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Computing Centers Sprout in Rural KenyaPosted by: admin on Mon, 2010-11-01 14:06
The digital divide in Kenya is greatest between urban and rural areas. Efforts are underway to address this disparity by opening ICT hubs in every constituency across the country. In the process, thousands of aspiring entrepreneurs are getting business training.
By Dinfin Mulupi
For the majority of Kenyans without a computer, a combination of public and private efforts should bring the benefits of digital communication within reach – or at least within a few kilometers. When complete, these projects will have established hundreds of ICT centers across the country.
The installation of three fiber-optic cables in Kenya has paved the way for increased bandwidth speed, greater Internet penetration and slightly lowered internet costs. Yet statistics indicate that the majority of Kenyans still lack access to Internet services because of the high cost of computers. A recent Census report found that a paltry 3.6 percent of households have a computer. Access to ICT services is worse in rural areas, as cybercafés and computer ownership tend to be concentrated in Kenya’s cities.
To help reduce this regional disparity, the Kenya ICT Board launched a Digital Villages Project two years ago that seeks to open one computing center in each of the country’s 210 constituencies. So far, five pasha centers (pasha means “inform” in Swahili) have been opened during the pilot phase, according to Hellen Kirui, the Deputy Program Officer in charge of the project.
Training a Corps of Aspiring Small Business Owners
The implementation of the Digital Villages Project revolves around a robust entrepreneurship program. The government is training entrepreneurs in the basics of running a business. The ICT board contracted with 10 training firms to offer business and IT training to private entrepreneurs. Upon completion of the training, the participants are certified to run the pasha centers. According to Paul Kukubo, the ICT board’s CEO, more than 1,000 young adults have been trained so far.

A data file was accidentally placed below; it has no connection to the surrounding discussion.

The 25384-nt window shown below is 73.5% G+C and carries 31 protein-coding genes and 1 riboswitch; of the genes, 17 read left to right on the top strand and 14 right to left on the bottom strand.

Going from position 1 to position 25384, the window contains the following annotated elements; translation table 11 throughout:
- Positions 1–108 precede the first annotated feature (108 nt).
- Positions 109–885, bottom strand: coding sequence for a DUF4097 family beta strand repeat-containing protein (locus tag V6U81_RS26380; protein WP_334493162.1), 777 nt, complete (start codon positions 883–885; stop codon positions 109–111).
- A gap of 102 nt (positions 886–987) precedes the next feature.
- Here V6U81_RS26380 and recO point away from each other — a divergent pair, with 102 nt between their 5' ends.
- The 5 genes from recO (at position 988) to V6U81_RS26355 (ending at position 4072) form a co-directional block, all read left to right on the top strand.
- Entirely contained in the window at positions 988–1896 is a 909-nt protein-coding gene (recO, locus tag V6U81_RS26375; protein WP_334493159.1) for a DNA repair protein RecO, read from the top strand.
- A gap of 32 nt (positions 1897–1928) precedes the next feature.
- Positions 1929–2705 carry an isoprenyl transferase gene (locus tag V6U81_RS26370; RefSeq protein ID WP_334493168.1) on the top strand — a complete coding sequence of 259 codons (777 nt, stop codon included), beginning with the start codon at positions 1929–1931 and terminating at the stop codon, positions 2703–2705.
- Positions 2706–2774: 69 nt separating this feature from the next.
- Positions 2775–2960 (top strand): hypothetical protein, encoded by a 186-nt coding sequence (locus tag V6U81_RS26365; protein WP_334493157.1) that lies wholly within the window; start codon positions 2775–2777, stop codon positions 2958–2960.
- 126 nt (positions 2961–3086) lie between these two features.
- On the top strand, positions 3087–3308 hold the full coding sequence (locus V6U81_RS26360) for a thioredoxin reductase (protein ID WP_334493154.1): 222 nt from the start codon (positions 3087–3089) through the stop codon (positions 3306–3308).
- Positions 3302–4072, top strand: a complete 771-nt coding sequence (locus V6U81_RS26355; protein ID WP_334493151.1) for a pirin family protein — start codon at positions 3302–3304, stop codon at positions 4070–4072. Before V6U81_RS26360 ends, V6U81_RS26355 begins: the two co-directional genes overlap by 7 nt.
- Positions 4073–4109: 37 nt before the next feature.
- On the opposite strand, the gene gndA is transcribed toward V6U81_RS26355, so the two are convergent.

These potential pasha entrepreneurs are invited to submit business plans to be evaluated by a financial institution and the ICT Board grants committee. Successful applicants will receive up to 1 million shillings in funding from the Digital Villages Revolving Fund to set up the centers. They will be required to repay the loans in three years.
The ICT Board will provide support to the pasha entrepreneurs in the first year of operation by conducting physical site visits.
Building a Computing Hub
The pasha centers will be equipped to serve all citizens, from students to farmers to business owners. “Each Digital Village will have a VSAT [a satellite communications system] base station and will be expected to form the basis for e-commerce in the country," said Dr. Bitange Ndemo, Permanent Secretary in the Ministry of Information and Communication.
Each of the pasha centres will have between 10 and 20 computers connected to the Internet, fax machines and printers, among other equipment. The centers will provide a wide range of electronic services to the community including e-mail, e-learning and e-banking.
The pasha centers will also boost access to Kenya’s expanding “electronic government.” Citizens can access services and information by filing online applications for such necessities as identity cards and birth certificates. They can also submit electronic loan applications to government funds and file tax returns. They can also get access to other government departments through the e-government initiative. Being able to log on and access these services will save the public considerably, as they will no longer have to travel to Nairobi or other major towns to accomplish these tasks.
Ndemo notes that the project will affect online activities in other sectors such as agriculture, health, education and commerce. For instance, he says, medical practitioners in rural areas will be able to use e-learning to complete training in their remote locations instead of going to Nairobi.
Private Sector Participation
Last month, the Digital Villages project received support from IBM. The corporation sent a team of consultants from seven different countries to Kenya for a month long project to define the roll out strategy for the project. The team is also studying the strategic positioning of the Digital Villages as centers for rural empowerment and development. They are looking at policy frameworks for overall coordination and support to the continued evolution of the digital villages in Kenya.
To compliment the government’s initiative, mobile operators Safaricom, Telkom Kenya, Zain Kenya and Essar are developing plans to establish their own computing centers. They are doing so in order to meet their obligations under a 2009 law requiring them to pay 1 percent of their total revenue to the government. Instead of paying the levy, the government has asked them to set up five centers in each constituency. To date, Safaricom has rolled out 500 digital centers across the country. These centers will run on the company’s 3G network and serve as a platform for Safaricom to expand its market share in the data market.
Dinfin Mulupi is a business journalist based in Nairobi, Kenya. She can be reached at firstname.lastname@example.org
Picture Credits: Mark Steinlin, Flickr